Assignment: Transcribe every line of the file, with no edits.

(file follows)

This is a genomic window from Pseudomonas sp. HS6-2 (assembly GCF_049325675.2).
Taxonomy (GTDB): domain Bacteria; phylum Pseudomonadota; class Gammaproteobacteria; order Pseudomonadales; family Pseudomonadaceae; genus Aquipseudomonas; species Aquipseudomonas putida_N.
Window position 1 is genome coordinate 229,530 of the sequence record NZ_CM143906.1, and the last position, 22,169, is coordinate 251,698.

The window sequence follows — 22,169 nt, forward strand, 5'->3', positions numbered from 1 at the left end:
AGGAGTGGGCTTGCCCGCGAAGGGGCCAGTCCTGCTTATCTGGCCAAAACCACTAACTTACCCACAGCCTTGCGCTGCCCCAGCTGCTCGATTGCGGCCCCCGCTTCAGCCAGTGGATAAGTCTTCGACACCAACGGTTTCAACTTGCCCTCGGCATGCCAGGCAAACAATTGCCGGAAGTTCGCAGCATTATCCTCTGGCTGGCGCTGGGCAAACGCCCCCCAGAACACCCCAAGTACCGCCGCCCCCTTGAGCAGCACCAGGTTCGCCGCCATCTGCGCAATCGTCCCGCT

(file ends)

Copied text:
This is a genomic window from Pseudomonas sp. HS6-2 (assembly GCF_049325675.2).
Taxonomy (GTDB): domain Bacteria; phylum Pseudomonadota; class Gammaproteobacteria; order Pseudomonadales; family Pseudomonadaceae; genus Aquipseudomonas; species Aquipseudomonas putida_N.
Window position 1 is genome coordinate 229,530 of the sequence record NZ_CM143906.1, and the last position, 22,169, is coordinate 251,698.

The window sequence follows — 22,169 nt, forward strand, 5'->3', positions numbered from 1 at the left end:
AGGAGTGGGCTTGCCCGCGAAGGGGCCAGTCCTGCTTATCTGGCCAAAACCACTAACTTACCCACAGCCTTGCGCTGCCCCAGCTGCTCGATTGCGGCCCCCGCTTCAGCCAGTGGATAAGTCTTCGACACCAACGGTTTCAACTTGCCCTCGGCATGCCAGGCAAACAATTGCCGGAAGTTCGCAGCATTATCCTCTGGCTGGCGCTGGGCAAACGCCCCCCAGAACACCCCAAGTACCGCCGCCCCCTTGAGCAGCACCAGGTTCGCCGCCATCTGCGCAATCGTCCCGCT